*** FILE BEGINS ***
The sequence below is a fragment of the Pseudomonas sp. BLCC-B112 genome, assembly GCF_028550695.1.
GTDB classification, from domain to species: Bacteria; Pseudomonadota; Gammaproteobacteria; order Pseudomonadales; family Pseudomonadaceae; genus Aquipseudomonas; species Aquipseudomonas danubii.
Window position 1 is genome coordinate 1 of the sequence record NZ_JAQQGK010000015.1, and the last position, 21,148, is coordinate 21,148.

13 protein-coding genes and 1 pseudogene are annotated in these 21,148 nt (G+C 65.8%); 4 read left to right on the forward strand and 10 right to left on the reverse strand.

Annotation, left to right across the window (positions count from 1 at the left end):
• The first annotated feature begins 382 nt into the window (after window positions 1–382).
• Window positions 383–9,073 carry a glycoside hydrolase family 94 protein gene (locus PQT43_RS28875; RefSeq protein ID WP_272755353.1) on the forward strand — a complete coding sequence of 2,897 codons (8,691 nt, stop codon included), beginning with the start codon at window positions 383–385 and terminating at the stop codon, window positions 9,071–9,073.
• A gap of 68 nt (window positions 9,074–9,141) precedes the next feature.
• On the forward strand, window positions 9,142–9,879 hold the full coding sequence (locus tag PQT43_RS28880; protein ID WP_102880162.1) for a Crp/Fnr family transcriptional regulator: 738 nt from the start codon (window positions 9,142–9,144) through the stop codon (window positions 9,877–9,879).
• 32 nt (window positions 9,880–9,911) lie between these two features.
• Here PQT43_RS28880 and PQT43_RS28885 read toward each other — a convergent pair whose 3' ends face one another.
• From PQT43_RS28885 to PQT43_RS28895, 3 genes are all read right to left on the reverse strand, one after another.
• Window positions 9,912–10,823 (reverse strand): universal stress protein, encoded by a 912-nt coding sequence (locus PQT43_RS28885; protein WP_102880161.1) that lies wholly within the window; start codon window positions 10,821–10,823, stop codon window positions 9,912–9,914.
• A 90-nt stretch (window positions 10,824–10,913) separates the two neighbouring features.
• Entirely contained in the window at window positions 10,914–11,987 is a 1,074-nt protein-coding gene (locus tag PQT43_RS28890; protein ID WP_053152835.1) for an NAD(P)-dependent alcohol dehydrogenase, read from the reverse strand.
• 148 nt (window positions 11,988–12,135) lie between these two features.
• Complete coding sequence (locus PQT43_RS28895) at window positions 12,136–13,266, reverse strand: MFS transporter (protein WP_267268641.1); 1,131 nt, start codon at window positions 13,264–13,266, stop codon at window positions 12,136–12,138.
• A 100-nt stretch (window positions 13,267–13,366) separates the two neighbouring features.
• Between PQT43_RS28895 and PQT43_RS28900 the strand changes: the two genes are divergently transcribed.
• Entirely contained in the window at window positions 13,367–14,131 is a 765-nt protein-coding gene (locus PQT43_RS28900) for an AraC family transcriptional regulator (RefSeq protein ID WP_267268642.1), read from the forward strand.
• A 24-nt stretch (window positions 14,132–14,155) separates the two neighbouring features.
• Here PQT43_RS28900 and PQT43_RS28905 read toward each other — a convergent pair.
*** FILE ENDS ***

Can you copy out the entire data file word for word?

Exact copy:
The sequence below is a fragment of the Pseudomonas sp. BLCC-B112 genome, assembly GCF_028550695.1.
GTDB classification, from domain to species: Bacteria; Pseudomonadota; Gammaproteobacteria; order Pseudomonadales; family Pseudomonadaceae; genus Aquipseudomonas; species Aquipseudomonas danubii.
Window position 1 is genome coordinate 1 of the sequence record NZ_JAQQGK010000015.1, and the last position, 21,148, is coordinate 21,148.

13 protein-coding genes and 1 pseudogene are annotated in these 21,148 nt (G+C 65.8%); 4 read left to right on the forward strand and 10 right to left on the reverse strand.

Annotation, left to right across the window (positions count from 1 at the left end):
• The first annotated feature begins 382 nt into the window (after window positions 1–382).
• Window positions 383–9,073 carry a glycoside hydrolase family 94 protein gene (locus PQT43_RS28875; RefSeq protein ID WP_272755353.1) on the forward strand — a complete coding sequence of 2,897 codons (8,691 nt, stop codon included), beginning with the start codon at window positions 383–385 and terminating at the stop codon, window positions 9,071–9,073.
• A gap of 68 nt (window positions 9,074–9,141) precedes the next feature.
• On the forward strand, window positions 9,142–9,879 hold the full coding sequence (locus tag PQT43_RS28880; protein ID WP_102880162.1) for a Crp/Fnr family transcriptional regulator: 738 nt from the start codon (window positions 9,142–9,144) through the stop codon (window positions 9,877–9,879).
• 32 nt (window positions 9,880–9,911) lie between these two features.
• Here PQT43_RS28880 and PQT43_RS28885 read toward each other — a convergent pair whose 3' ends face one another.
• From PQT43_RS28885 to PQT43_RS28895, 3 genes are all read right to left on the reverse strand, one after another.
• Window positions 9,912–10,823 (reverse strand): universal stress protein, encoded by a 912-nt coding sequence (locus PQT43_RS28885; protein WP_102880161.1) that lies wholly within the window; start codon window positions 10,821–10,823, stop codon window positions 9,912–9,914.
• A 90-nt stretch (window positions 10,824–10,913) separates the two neighbouring features.
• Entirely contained in the window at window positions 10,914–11,987 is a 1,074-nt protein-coding gene (locus tag PQT43_RS28890; protein ID WP_053152835.1) for an NAD(P)-dependent alcohol dehydrogenase, read from the reverse strand.
• 148 nt (window positions 11,988–12,135) lie between these two features.
• Complete coding sequence (locus PQT43_RS28895) at window positions 12,136–13,266, reverse strand: MFS transporter (protein WP_267268641.1); 1,131 nt, start codon at window positions 13,264–13,266, stop codon at window positions 12,136–12,138.
• A 100-nt stretch (window positions 13,267–13,366) separates the two neighbouring features.
• Between PQT43_RS28895 and PQT43_RS28900 the strand changes: the two genes are divergently transcribed.
• Entirely contained in the window at window positions 13,367–14,131 is a 765-nt protein-coding gene (locus PQT43_RS28900) for an AraC family transcriptional regulator (RefSeq protein ID WP_267268642.1), read from the forward strand.
• A 24-nt stretch (window positions 14,132–14,155) separates the two neighbouring features.
• Here PQT43_RS28900 and PQT43_RS28905 read toward each other — a convergent pair.